I kept waiting for the " electrifying psychological thriller" this book claimed to be. I'm still waiting to be "thrilled". Didn't happen.
It was a psychological mystery about a whiny wife married to a domineering husband, who led her life only to please him. That is until a little girl disappears and she discovers her husband is a child cyber porn addict, suspected of the kidnapping.
The book alternates with past and present, and is told in various voices during the investigation of the crime.
This book, especially the ending was dark and disturbing and I was left with a bad taste.
Although the story was not as suspenseful as the overwrought blurbs lead me to believe, I still enjoyed this book. It was in fact more character study than thriller, a book in which the understated (and yes, sometimes flat) narration lends an even more disturbing quality to events. Jean, the widow of the title, comes under the closest scrutiny, as the reader follows her spiral from naive 17 year old to a widow who knows more, perhaps, than she's telling. Supporting characters--journalist Kate, distraught mother Dawn, and especially DI Sparkes--are all nicely done.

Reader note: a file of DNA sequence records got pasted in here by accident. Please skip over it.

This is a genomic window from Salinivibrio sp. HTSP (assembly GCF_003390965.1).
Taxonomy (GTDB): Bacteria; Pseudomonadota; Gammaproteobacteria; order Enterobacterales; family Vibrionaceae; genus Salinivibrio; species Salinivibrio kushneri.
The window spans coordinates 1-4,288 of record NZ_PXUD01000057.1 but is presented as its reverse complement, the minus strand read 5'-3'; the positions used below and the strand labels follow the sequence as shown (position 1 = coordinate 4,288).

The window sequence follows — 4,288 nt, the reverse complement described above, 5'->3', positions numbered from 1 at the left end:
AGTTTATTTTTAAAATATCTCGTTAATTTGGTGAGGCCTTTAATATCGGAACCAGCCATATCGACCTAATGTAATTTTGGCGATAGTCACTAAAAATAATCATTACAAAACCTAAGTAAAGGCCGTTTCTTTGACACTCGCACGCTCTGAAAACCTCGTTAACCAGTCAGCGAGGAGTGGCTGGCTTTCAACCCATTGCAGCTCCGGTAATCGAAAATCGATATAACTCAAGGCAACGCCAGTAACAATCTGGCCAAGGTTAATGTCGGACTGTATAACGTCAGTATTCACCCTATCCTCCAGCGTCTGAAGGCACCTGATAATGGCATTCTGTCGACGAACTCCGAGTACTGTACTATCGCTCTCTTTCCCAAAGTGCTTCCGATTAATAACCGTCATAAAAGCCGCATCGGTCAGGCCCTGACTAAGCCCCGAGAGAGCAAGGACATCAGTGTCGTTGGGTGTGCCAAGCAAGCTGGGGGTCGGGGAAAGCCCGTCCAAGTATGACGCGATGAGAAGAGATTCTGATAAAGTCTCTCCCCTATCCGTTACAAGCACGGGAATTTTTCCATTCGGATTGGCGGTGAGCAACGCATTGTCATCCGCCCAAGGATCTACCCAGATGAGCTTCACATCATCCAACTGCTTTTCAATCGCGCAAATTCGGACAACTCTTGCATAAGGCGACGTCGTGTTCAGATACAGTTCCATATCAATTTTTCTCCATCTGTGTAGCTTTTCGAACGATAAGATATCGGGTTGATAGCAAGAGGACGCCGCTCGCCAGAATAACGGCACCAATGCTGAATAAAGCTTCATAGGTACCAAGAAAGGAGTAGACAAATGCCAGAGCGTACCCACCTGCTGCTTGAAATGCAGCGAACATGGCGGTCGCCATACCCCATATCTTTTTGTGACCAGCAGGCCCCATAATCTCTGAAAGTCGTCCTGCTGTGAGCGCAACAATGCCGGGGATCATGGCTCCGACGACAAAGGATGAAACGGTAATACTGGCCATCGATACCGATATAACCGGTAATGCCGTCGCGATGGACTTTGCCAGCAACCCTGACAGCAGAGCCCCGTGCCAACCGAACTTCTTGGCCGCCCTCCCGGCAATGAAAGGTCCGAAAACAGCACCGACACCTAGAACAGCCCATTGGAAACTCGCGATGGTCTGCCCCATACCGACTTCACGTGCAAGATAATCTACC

A problem for me here, and in many books of this type that I've read lately, was the confusing and ever-shifting timeline. Back and forth, here and there--what's wrong with just telling a straightforward linear story for once?
But as a whole, I liked this novel's deceptive simplicity, and would read more from Barton